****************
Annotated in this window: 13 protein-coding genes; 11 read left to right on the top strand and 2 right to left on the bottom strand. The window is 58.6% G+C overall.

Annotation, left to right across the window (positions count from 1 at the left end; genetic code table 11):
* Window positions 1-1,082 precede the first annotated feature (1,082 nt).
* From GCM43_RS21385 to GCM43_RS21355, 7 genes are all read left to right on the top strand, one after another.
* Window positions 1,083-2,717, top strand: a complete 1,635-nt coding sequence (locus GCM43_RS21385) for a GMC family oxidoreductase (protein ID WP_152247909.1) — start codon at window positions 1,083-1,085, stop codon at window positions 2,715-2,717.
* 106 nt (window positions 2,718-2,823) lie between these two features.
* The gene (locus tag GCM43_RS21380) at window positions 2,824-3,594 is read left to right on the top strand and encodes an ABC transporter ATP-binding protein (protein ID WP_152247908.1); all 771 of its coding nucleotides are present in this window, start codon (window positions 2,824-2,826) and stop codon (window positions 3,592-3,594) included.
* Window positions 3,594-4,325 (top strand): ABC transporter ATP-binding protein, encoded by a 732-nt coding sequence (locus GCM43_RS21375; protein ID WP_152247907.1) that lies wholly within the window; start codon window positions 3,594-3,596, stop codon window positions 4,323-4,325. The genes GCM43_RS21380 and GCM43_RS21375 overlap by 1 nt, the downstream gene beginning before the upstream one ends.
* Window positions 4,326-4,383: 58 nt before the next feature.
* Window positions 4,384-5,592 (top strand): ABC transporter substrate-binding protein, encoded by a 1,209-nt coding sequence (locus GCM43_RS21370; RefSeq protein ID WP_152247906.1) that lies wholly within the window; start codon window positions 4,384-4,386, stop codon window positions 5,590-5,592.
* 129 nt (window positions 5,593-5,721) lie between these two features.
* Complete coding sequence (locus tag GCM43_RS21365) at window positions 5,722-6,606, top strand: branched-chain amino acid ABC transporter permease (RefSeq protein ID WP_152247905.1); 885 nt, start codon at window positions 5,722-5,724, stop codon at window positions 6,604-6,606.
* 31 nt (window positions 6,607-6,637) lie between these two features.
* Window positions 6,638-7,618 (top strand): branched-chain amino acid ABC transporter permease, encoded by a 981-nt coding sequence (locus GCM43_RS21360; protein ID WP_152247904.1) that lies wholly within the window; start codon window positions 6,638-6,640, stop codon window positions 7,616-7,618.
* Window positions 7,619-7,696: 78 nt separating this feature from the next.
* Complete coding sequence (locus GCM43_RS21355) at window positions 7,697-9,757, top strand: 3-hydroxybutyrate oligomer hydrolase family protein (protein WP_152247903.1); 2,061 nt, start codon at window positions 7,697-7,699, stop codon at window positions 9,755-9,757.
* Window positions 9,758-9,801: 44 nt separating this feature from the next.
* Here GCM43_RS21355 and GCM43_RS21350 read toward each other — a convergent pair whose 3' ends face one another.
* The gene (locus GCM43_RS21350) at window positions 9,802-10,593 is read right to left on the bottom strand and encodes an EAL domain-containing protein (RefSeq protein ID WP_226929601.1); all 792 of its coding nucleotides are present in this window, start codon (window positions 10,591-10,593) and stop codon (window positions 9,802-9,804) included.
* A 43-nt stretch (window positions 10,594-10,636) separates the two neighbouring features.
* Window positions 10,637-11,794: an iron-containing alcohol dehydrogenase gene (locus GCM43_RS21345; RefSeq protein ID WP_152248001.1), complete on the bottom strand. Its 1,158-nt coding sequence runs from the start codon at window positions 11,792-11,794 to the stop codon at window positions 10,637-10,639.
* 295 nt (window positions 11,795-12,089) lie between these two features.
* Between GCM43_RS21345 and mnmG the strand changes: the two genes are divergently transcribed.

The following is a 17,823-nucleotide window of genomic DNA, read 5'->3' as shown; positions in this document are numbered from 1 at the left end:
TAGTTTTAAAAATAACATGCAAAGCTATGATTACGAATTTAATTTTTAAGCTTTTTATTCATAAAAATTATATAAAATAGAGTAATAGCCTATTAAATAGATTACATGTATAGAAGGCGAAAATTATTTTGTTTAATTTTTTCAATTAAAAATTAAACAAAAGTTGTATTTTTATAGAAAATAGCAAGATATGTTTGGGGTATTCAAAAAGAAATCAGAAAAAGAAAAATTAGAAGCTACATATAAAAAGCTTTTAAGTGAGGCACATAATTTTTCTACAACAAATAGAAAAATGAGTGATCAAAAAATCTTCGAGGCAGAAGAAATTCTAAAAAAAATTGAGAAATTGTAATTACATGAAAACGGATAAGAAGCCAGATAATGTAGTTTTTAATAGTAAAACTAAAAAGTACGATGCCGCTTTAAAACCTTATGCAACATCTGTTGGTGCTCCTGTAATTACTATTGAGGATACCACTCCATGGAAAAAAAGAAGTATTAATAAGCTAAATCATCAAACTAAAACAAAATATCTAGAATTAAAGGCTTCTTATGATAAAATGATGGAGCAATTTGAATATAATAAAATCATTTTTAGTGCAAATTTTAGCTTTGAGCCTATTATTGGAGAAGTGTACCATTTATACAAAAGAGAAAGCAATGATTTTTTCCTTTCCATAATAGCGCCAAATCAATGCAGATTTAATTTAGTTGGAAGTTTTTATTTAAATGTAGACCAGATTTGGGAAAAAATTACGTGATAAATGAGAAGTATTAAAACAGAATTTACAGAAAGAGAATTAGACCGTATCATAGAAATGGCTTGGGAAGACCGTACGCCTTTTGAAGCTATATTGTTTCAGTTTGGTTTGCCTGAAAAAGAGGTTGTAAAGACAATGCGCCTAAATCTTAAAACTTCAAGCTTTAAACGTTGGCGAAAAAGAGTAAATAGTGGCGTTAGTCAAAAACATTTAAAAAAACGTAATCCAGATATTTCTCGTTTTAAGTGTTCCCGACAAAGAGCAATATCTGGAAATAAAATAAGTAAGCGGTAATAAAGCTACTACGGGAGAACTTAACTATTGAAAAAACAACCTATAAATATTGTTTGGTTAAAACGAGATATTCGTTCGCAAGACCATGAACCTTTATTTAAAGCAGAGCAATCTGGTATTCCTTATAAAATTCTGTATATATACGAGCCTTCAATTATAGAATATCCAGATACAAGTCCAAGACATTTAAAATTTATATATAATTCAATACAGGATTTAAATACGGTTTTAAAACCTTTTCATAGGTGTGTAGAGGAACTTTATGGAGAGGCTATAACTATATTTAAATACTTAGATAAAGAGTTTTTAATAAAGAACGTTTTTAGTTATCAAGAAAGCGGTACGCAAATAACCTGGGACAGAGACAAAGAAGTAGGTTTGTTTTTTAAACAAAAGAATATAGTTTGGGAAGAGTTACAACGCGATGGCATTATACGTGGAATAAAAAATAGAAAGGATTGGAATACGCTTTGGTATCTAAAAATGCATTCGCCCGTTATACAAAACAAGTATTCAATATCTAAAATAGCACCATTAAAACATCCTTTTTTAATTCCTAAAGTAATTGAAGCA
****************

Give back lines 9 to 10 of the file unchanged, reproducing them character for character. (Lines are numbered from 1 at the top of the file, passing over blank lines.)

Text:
* Window positions 4,326-4,383: 58 nt before the next feature.
* Window positions 4,384-5,592 (top strand): ABC transporter substrate-binding protein, encoded by a 1,209-nt coding sequence (locus GCM43_RS21370; RefSeq protein ID WP_152247906.1) that lies wholly within the window; start codon window positions 4,384-4,386, stop codon window positions 5,590-5,592.